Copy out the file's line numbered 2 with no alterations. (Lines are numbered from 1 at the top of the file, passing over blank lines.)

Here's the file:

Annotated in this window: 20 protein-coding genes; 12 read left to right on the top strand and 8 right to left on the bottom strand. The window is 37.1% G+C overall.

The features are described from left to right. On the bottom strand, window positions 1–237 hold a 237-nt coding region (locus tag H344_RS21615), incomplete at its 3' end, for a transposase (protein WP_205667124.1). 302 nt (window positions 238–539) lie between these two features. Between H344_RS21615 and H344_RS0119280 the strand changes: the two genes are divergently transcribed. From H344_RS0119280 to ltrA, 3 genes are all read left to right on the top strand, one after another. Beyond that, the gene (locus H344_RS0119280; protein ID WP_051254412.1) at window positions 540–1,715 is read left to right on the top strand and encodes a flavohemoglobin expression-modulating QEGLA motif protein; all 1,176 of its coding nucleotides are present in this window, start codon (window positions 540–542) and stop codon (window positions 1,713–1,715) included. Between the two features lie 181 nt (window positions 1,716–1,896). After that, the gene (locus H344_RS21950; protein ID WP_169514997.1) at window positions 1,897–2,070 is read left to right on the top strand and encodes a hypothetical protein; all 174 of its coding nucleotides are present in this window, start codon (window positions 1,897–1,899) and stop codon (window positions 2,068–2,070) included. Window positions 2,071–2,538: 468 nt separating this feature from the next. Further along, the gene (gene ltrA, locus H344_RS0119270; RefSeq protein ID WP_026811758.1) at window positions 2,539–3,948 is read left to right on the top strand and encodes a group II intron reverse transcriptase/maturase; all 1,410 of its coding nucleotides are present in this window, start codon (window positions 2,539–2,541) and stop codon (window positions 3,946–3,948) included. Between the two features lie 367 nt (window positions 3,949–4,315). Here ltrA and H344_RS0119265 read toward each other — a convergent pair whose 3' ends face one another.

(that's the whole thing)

The features are described from left to right. On the bottom strand, window positions 1–237 hold a 237-nt coding region (locus tag H344_RS21615), incomplete at its 3' end, for a transposase (protein WP_205667124.1). 302 nt (window positions 238–539) lie between these two features. Between H344_RS21615 and H344_RS0119280 the strand changes: the two genes are divergently transcribed. From H344_RS0119280 to ltrA, 3 genes are all read left to right on the top strand, one after another. Beyond that, the gene (locus H344_RS0119280; protein ID WP_051254412.1) at window positions 540–1,715 is read left to right on the top strand and encodes a flavohemoglobin expression-modulating QEGLA motif protein; all 1,176 of its coding nucleotides are present in this window, start codon (window positions 540–542) and stop codon (window positions 1,713–1,715) included. Between the two features lie 181 nt (window positions 1,716–1,896). After that, the gene (locus H344_RS21950; protein ID WP_169514997.1) at window positions 1,897–2,070 is read left to right on the top strand and encodes a hypothetical protein; all 174 of its coding nucleotides are present in this window, start codon (window positions 1,897–1,899) and stop codon (window positions 2,068–2,070) included. Window positions 2,071–2,538: 468 nt separating this feature from the next. Further along, the gene (gene ltrA, locus H344_RS0119270; RefSeq protein ID WP_026811758.1) at window positions 2,539–3,948 is read left to right on the top strand and encodes a group II intron reverse transcriptase/maturase; all 1,410 of its coding nucleotides are present in this window, start codon (window positions 2,539–2,541) and stop codon (window positions 3,946–3,948) included. Between the two features lie 367 nt (window positions 3,949–4,315). Here ltrA and H344_RS0119265 read toward each other — a convergent pair whose 3' ends face one another.